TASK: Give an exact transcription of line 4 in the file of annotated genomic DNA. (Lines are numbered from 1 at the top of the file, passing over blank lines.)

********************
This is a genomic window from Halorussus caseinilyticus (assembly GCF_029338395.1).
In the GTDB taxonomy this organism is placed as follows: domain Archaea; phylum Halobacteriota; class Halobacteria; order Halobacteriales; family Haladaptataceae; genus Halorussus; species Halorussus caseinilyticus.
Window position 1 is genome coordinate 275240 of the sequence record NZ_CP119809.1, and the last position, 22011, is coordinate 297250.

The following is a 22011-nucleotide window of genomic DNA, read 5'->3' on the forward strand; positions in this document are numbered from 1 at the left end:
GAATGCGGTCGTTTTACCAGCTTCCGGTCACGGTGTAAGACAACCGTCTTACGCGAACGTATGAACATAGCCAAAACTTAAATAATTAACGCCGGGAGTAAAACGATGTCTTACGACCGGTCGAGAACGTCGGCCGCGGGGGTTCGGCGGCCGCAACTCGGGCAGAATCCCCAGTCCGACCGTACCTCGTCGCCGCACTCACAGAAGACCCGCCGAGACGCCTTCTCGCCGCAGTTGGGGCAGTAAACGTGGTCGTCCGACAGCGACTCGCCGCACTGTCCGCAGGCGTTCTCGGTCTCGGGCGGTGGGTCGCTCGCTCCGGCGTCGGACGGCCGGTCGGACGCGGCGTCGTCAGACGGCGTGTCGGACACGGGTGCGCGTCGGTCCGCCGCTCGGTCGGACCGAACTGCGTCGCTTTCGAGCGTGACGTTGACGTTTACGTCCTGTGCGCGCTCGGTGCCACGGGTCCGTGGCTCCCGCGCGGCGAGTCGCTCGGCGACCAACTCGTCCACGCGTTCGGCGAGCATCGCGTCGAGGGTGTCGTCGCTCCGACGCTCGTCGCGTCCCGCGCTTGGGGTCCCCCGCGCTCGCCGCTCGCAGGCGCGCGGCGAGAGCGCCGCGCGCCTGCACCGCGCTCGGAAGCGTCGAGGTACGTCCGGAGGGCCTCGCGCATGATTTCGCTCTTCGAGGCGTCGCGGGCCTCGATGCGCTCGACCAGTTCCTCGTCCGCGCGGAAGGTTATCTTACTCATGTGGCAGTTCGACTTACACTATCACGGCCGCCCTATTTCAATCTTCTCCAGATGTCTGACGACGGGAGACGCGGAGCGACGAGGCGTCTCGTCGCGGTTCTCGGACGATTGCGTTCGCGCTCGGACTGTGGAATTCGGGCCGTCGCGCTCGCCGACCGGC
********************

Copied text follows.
The following is a 22011-nucleotide window of genomic DNA, read 5'->3' on the forward strand; positions in this document are numbered from 1 at the left end: